2 min

In brief

Vancouver and national news

AMERICAN WEDDING: US citizens Bill Woods and his longtime partner, Lance Bateman, spent Labour Day weekend in Vancouver this year, legally tying the knot. The couple is urging all US government agencies and employers to voluntarily recognize same-sex marriages. If that doesn't work, Woods says he'll launch his own court challenge. Credit: Wendy D


BC’s human rights tribunal made trans legal history in January 2002, when it ordered Vancouver Rape Relief to pay Kimberly Nixon $7,500 for injuring her dignity and discriminating against her as a transsexual woman. The decision ended seven years of legal battles for Nixon; or so she thought. Rape Relief appealed the decision to the BC Supreme Court six months later. The hearing took place two weeks ago. The case dates back to 1995, when Nixon tried to join Rape Relief’s crisis call team; the organization asked her to leave when it discovered she wasn’t raised as a girl. In its original decision, the tribunal ruled that it’s discriminatory to exclude trans women from women-only spaces just because they’re trans. Rape Relief maintains the exclusion was justifiable, since the group has a right to set its own membership criteria. In other words, since Rape Relief is a peer counselling service, it should have the power to decide who its peers are-and who counts as a woman. “No reasonable male to female transsexual would feel affronted by being excluded” from such a group, it told the court. Nixon’s lawyer, barbara findlay, says that argument is “mind-bending.” She says she’s confident that human rights law is on her client’s side. The court is expected to reach a decision sometime in the next few months.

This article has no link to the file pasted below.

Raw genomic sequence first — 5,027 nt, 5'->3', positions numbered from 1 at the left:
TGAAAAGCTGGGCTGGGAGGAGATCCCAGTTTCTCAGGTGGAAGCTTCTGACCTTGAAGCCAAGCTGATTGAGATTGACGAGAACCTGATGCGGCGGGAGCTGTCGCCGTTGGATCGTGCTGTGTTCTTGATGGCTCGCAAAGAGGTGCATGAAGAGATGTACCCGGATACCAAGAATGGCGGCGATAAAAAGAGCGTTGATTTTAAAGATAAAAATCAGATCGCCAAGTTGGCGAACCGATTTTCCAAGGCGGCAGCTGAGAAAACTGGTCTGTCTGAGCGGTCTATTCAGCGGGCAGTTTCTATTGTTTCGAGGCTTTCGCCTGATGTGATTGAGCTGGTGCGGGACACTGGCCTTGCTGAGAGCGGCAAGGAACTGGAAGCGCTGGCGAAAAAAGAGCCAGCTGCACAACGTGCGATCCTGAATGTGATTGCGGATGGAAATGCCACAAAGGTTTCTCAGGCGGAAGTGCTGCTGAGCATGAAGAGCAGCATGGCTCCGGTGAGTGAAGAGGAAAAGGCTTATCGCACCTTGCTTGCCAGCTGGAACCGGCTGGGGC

It’s that time of decade again. Five years ago, a group of gay business people created the Davie Village Business Improvement Association (BIA) to clean the area up and promote it as a gay and lesbian destination. Now it’s time to re-ratify the deal. Every five years, the city asks its BIAs to go back to their merchant members and make sure they still have their support. It’s called the renewal period and the Davie BIA’s starts now. That’s why the BIA is holding a meeting Sep 17, to hear what direction people want the Village to take and where the BIA should go from here. BIA president Randy Atkinson is hoping for a good turn-out. It would be a huge loss to the gay community if the BIA loses its ratification, he says. Just look at the rainbow banners: the BIA put those up to mark the Village as a gay space almost three years ago. And that’s just the beginning. In the last year, the BIA has taken significant steps to promote the Village as a gay destination and to protect its unique character. That character came under fire recently, when the new owners of the Parkhill Hotel attempted to turn the hotel into an apartment building in the middle of Davie St’s gay entertainment strip. Atkinson, with a lot of help from counsellor Tim Stevenson, brought that move to a halt. The BIA plays an important role in maintaining the Davie Village as a village, Atkinson says. And, of course, the BIA also has an important role to play in tackling the area’s safety and gaybashing problems, he adds.

The Davie Village BIA will hold an open meeting Sep 17 at the Sands Hotel, 7 pm. Everyone with an interest in the Davie Village is encouraged to attend.